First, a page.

Singapore: Ron Chandran-Dudley, a Singaporean of Indian-origin who championed the rights of handicapped both here and abroad, has died of a massive heart attack. He was 81.
Chandran-Dudley breathed his last yesterday in a hospital where he was taken to after complaining of chest pain.
He is survived by wife Rena Chandran-Dudley, 87, who said it was the worst attack she had seen him experience as he earlier had heart problems for which he underwent a quintuple bypass.
Blinded at the age of 19 from a kick to his head during a rugby match, Chandran-Dudley was one of Singapore's key pioneers, having established many of the handicapped welfare associations here.
He went on to graduate from the London School of Economics and returned home to champion the cause of disabled people.
As a student he had aspired to be a brain surgeon and had been accepted to study medicine.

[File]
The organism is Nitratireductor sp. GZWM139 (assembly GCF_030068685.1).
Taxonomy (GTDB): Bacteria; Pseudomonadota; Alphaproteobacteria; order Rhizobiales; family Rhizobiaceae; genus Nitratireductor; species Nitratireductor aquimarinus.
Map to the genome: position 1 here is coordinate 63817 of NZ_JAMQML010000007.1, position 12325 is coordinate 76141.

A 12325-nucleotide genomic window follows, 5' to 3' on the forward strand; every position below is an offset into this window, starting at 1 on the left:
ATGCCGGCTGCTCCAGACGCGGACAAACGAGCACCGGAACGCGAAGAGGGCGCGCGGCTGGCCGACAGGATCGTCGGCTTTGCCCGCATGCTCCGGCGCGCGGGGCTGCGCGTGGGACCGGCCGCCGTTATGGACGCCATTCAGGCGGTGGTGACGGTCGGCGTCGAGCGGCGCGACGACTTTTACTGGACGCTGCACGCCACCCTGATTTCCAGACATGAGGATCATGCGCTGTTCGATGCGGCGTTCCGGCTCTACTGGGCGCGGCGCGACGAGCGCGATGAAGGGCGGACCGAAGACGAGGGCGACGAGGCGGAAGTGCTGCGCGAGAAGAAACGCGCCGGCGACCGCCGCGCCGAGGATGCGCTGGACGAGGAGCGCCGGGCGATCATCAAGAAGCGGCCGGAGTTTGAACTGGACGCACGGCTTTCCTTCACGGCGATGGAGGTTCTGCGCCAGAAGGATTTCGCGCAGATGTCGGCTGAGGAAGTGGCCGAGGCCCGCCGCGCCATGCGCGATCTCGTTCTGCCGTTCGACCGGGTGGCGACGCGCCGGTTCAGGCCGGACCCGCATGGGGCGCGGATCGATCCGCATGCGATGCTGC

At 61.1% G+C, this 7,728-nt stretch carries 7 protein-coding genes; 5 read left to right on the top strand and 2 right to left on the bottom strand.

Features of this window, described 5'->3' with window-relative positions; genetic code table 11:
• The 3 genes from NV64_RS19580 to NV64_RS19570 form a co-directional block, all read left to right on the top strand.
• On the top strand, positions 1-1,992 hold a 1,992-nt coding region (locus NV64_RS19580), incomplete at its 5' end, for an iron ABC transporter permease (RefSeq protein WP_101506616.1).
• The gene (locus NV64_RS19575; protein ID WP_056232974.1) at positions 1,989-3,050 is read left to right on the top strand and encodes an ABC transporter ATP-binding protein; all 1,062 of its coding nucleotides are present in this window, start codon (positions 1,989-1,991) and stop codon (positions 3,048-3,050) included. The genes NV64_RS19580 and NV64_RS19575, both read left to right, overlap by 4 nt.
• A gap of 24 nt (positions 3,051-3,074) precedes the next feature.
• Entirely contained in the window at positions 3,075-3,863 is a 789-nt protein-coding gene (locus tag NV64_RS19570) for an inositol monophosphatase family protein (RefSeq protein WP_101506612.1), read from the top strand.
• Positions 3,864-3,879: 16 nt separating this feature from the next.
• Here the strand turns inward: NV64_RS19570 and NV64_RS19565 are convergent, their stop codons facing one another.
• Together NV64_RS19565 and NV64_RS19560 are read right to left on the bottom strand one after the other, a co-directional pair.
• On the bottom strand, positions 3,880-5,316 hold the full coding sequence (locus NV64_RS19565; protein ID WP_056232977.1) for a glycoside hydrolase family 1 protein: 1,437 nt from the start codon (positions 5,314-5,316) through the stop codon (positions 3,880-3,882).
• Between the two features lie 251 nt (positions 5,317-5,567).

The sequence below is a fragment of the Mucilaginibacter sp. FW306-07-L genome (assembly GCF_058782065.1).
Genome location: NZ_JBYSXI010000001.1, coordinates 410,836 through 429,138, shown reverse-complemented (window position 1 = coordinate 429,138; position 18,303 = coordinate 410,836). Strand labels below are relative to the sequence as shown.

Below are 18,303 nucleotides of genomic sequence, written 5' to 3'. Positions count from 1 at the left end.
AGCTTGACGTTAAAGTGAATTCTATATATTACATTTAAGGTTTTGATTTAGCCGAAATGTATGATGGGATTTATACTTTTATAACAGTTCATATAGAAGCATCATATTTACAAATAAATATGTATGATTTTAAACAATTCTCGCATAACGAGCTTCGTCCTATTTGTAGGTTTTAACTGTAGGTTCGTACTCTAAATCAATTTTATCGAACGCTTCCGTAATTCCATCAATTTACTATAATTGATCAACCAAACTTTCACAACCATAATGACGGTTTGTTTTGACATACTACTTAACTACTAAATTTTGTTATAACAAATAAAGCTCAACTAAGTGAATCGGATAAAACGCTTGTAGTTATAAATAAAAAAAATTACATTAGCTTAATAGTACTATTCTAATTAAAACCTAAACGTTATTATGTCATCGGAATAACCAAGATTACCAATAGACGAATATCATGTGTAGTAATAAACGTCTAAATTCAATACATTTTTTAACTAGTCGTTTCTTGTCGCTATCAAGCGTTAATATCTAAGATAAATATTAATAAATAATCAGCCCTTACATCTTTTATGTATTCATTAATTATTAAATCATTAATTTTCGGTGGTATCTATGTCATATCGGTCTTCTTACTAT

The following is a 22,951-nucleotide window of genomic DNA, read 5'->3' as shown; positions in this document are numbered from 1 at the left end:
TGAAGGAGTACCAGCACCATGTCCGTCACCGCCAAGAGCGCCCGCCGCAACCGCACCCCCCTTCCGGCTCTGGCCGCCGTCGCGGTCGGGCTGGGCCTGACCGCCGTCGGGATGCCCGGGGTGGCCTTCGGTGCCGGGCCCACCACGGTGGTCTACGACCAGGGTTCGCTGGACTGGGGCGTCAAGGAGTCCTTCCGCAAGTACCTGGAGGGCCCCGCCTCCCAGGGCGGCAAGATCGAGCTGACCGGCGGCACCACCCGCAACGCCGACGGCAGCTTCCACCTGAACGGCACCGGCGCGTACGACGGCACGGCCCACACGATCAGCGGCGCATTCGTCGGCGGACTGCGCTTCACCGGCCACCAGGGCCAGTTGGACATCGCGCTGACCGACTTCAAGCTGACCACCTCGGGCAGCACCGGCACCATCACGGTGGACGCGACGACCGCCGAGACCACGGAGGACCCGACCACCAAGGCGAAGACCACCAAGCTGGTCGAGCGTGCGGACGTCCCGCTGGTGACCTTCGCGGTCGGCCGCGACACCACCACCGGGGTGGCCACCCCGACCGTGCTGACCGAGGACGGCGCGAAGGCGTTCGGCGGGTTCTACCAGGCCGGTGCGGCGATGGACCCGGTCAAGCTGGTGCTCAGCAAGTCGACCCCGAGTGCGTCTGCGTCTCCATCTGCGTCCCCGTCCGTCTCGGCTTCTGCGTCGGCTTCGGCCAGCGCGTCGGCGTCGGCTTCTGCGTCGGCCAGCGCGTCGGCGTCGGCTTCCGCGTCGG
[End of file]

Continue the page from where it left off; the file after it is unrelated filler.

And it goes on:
His social work includes establishing Disabled People's Association (DPA) in 1980 in Singapore and Disabled People's International (DPI) in 1981.
He was chairman of the DPI has affiliation to the United Nations and more than 90 countries.
"Ron was among the pioneers who saw beyond disabilities and paved the way for social inclusion, even when it was not a well-known concept," Ang Bee Lian, veteran social worker and director of social welfare at the Ministry of Social and Family Development, said.
"He shared selflessly of his understanding, of how to support people, to overcome their limitations. May our loss of Ron rekindle afresh our commitment to journey alongside fellowmen who have disabilities," added Lian.
DPA vice president Judy Wee said in mourning Chandran-Dudley's death that he did what needed to be done to make change happen.
"Even in the 1980s, when little was known about disabilities, he had the vision and foresight to realise it was an important area to look into," The Straits Times quoted Wee as saying.
Chandran-Dudley's book 'Tales From The Islands of Singapore - as told by Ron Chandran-Dudley' was published in 2001. The same year, he was given the Singapore National Day Award.
In 1998, the couple lost their only 26-year-old daughter due to a tumour on her pituitary gland.